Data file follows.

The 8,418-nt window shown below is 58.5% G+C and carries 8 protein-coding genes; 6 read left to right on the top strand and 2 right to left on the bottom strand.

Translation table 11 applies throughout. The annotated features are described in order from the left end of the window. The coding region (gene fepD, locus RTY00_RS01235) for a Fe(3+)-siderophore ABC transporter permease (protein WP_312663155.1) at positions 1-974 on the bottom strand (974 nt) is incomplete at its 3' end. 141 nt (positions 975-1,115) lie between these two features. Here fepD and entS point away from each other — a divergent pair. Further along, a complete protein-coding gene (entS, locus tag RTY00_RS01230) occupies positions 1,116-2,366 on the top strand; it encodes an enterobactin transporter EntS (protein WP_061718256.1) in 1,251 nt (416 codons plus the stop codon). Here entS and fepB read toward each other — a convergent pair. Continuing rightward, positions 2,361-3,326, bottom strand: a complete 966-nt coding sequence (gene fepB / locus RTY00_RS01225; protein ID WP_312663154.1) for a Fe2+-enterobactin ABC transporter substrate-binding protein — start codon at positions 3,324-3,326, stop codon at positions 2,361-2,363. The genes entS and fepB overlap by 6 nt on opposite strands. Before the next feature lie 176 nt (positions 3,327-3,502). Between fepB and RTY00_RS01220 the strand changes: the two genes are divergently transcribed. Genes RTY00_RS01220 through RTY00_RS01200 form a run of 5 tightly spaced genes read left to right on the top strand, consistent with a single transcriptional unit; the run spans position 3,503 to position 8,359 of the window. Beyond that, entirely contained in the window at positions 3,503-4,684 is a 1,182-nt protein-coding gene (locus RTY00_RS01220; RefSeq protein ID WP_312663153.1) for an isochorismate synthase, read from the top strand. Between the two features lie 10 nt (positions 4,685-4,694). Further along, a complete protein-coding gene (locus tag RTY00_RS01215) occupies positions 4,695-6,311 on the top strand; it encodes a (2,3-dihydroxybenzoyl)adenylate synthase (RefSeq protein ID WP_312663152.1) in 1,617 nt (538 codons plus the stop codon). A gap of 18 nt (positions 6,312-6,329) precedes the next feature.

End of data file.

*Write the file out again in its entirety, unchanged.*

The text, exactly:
The 8,418-nt window shown below is 58.5% G+C and carries 8 protein-coding genes; 6 read left to right on the top strand and 2 right to left on the bottom strand.

Translation table 11 applies throughout. The annotated features are described in order from the left end of the window. The coding region (gene fepD, locus RTY00_RS01235) for a Fe(3+)-siderophore ABC transporter permease (protein WP_312663155.1) at positions 1-974 on the bottom strand (974 nt) is incomplete at its 3' end. 141 nt (positions 975-1,115) lie between these two features. Here fepD and entS point away from each other — a divergent pair. Further along, a complete protein-coding gene (entS, locus tag RTY00_RS01230) occupies positions 1,116-2,366 on the top strand; it encodes an enterobactin transporter EntS (protein WP_061718256.1) in 1,251 nt (416 codons plus the stop codon). Here entS and fepB read toward each other — a convergent pair. Continuing rightward, positions 2,361-3,326, bottom strand: a complete 966-nt coding sequence (gene fepB / locus RTY00_RS01225; protein ID WP_312663154.1) for a Fe2+-enterobactin ABC transporter substrate-binding protein — start codon at positions 3,324-3,326, stop codon at positions 2,361-2,363. The genes entS and fepB overlap by 6 nt on opposite strands. Before the next feature lie 176 nt (positions 3,327-3,502). Between fepB and RTY00_RS01220 the strand changes: the two genes are divergently transcribed. Genes RTY00_RS01220 through RTY00_RS01200 form a run of 5 tightly spaced genes read left to right on the top strand, consistent with a single transcriptional unit; the run spans position 3,503 to position 8,359 of the window. Beyond that, entirely contained in the window at positions 3,503-4,684 is a 1,182-nt protein-coding gene (locus RTY00_RS01220; RefSeq protein ID WP_312663153.1) for an isochorismate synthase, read from the top strand. Between the two features lie 10 nt (positions 4,685-4,694). Further along, a complete protein-coding gene (locus tag RTY00_RS01215) occupies positions 4,695-6,311 on the top strand; it encodes a (2,3-dihydroxybenzoyl)adenylate synthase (RefSeq protein ID WP_312663152.1) in 1,617 nt (538 codons plus the stop codon). A gap of 18 nt (positions 6,312-6,329) precedes the next feature.